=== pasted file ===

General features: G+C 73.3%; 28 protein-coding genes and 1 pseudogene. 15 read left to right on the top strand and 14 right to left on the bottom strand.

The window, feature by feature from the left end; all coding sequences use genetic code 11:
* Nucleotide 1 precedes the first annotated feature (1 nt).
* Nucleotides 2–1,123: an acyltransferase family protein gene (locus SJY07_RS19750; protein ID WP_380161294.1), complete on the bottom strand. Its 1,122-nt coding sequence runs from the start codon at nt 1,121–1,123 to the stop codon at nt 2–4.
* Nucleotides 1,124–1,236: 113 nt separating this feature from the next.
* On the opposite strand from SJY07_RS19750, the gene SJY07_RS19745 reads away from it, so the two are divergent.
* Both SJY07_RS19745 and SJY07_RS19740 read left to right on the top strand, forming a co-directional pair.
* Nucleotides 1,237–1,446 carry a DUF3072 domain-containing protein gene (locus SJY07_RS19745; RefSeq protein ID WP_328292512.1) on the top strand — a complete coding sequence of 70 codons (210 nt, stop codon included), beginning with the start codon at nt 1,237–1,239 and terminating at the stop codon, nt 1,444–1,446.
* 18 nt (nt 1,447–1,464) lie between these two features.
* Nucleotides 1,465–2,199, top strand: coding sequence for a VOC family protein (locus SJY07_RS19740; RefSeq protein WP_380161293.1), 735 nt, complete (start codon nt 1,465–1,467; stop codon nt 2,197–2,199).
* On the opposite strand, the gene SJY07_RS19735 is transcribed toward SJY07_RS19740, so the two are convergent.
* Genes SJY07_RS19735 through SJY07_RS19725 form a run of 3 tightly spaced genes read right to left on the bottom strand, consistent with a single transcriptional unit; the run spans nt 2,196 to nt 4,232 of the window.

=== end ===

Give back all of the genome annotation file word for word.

General features: G+C 73.3%; 28 protein-coding genes and 1 pseudogene. 15 read left to right on the top strand and 14 right to left on the bottom strand.

The window, feature by feature from the left end; all coding sequences use genetic code 11:
* Nucleotide 1 precedes the first annotated feature (1 nt).
* Nucleotides 2–1,123: an acyltransferase family protein gene (locus SJY07_RS19750; protein ID WP_380161294.1), complete on the bottom strand. Its 1,122-nt coding sequence runs from the start codon at nt 1,121–1,123 to the stop codon at nt 2–4.
* Nucleotides 1,124–1,236: 113 nt separating this feature from the next.
* On the opposite strand from SJY07_RS19750, the gene SJY07_RS19745 reads away from it, so the two are divergent.
* Both SJY07_RS19745 and SJY07_RS19740 read left to right on the top strand, forming a co-directional pair.
* Nucleotides 1,237–1,446 carry a DUF3072 domain-containing protein gene (locus SJY07_RS19745; RefSeq protein ID WP_328292512.1) on the top strand — a complete coding sequence of 70 codons (210 nt, stop codon included), beginning with the start codon at nt 1,237–1,239 and terminating at the stop codon, nt 1,444–1,446.
* 18 nt (nt 1,447–1,464) lie between these two features.
* Nucleotides 1,465–2,199, top strand: coding sequence for a VOC family protein (locus SJY07_RS19740; RefSeq protein WP_380161293.1), 735 nt, complete (start codon nt 1,465–1,467; stop codon nt 2,197–2,199).
* On the opposite strand, the gene SJY07_RS19735 is transcribed toward SJY07_RS19740, so the two are convergent.
* Genes SJY07_RS19735 through SJY07_RS19725 form a run of 3 tightly spaced genes read right to left on the bottom strand, consistent with a single transcriptional unit; the run spans nt 2,196 to nt 4,232 of the window.